The nouvelle beaujolais hit the stores here in the Netherlands this week, 4 euro a bottle. The price is right, even if I don’t know what I’m buying. It’s the first sample of the vintage that will become 2009 and, although it’s taste will be raw and meaningless, there is some continuity from young to old that makes it worth a try.
Especially in this year, with so many new seeds planted in my life that it almost seems fitting to pause and give thanks for the hopes that may, finally, come to fruition in the years to come.
A fellow blogger is off to participate in a pre-meeting ahead of the climate change summit in Copenhagen. He has good observations about the evidence for change, and I hope that he is successful in bringing these points forward.
Effective solutions are hard to come by, and failure is often blamed on social factors and political divisions. In the US, in particular, this has become a “red-blue” litmus issue. But I think that there is an economic side to the stalemate, one that engulfs more than the global warming issue.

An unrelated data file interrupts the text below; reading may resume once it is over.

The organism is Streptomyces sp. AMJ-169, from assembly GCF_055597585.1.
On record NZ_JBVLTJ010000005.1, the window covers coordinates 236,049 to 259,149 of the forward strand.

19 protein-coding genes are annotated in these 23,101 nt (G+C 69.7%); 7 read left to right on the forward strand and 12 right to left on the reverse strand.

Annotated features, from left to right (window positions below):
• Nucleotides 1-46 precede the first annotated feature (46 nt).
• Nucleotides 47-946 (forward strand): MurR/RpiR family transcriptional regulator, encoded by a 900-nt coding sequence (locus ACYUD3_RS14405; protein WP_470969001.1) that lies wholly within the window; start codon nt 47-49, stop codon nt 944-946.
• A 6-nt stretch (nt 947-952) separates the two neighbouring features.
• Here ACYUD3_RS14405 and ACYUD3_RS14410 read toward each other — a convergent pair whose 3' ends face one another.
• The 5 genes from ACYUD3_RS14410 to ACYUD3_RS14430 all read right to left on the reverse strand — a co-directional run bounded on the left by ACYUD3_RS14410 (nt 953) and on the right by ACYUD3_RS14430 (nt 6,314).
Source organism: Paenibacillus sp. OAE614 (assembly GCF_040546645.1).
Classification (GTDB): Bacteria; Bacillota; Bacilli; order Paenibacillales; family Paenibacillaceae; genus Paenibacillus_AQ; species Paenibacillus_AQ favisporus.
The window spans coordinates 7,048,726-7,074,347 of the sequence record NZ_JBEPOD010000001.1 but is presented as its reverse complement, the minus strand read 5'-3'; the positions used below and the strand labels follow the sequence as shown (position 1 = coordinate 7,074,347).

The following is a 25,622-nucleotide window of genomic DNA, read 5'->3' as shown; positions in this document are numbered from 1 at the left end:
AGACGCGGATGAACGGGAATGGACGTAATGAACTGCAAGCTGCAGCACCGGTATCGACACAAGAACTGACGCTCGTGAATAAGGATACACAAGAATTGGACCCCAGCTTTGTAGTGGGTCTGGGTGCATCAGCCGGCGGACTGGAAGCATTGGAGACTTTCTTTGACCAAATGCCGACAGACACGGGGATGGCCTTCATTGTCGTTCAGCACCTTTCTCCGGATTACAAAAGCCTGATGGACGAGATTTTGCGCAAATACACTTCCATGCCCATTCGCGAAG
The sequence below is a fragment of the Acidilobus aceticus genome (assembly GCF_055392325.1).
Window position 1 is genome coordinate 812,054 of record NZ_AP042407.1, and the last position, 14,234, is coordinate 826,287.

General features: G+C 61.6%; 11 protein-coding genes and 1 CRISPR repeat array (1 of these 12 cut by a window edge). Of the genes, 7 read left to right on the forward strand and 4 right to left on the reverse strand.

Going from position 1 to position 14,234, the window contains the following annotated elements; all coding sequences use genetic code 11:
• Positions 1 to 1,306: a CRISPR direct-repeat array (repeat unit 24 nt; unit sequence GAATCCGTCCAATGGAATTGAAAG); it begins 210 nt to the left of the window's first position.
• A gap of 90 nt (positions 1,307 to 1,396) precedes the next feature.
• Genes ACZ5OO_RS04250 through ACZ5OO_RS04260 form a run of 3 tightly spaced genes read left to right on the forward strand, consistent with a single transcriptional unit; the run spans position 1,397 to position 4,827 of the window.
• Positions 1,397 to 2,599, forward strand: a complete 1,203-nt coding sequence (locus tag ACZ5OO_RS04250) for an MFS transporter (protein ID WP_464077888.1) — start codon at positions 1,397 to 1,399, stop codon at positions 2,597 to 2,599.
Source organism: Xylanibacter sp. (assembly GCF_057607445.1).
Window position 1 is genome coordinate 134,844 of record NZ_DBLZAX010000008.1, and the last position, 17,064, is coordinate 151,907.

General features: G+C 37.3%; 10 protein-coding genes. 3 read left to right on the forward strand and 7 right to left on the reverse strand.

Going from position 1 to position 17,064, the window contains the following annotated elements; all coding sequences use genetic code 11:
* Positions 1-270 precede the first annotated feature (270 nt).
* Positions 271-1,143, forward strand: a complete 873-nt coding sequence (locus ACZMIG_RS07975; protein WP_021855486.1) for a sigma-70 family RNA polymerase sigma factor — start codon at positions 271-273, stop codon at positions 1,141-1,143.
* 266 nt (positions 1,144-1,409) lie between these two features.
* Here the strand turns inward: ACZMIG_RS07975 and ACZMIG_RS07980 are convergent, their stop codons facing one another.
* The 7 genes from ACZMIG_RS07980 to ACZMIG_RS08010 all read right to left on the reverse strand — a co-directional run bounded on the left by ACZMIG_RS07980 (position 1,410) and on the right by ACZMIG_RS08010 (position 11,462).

I think that the pervasive economic belief in efficient free markets as solutions to social problems actually creates a lot of the difficulty that we have in solving large problems today. There is a religion in some quarters that worships global capitalism: problems are solved when production meets demand and to adapts to resources; costs and profits define the best solutions within these constraints.
Thus, climate change, health care reform, the banking crisis, all meet cries for less, rather than more, regulation, for unleashing innovation and energy through private initiatives, and for global free trade in resources to keep costs low. Opponents are forced to argue that government regulation, whether cap and trade, a public insurance option, or stronger monetary oversight, will somehow be wiser and more efficient than collective entrepreneurs.
I believe in the virtues of free-market entrepreneurship, but it's efficiencies decline when markets and processes are dominated by companies that have become too big to fail, have monopoly influence over politicians and markets, profit by financial engineering, or expand by acquisition rather than the hard work of building a real competitive position.
My suggestion would be that these excesses should be more generally curbed through regulation so that a truly competitive landscape emerges. Then we might successfully harness individual creativity to find answers, backed up by seed funding and a public option for 'last resort' action that assures private initiatives aren't left to themselves.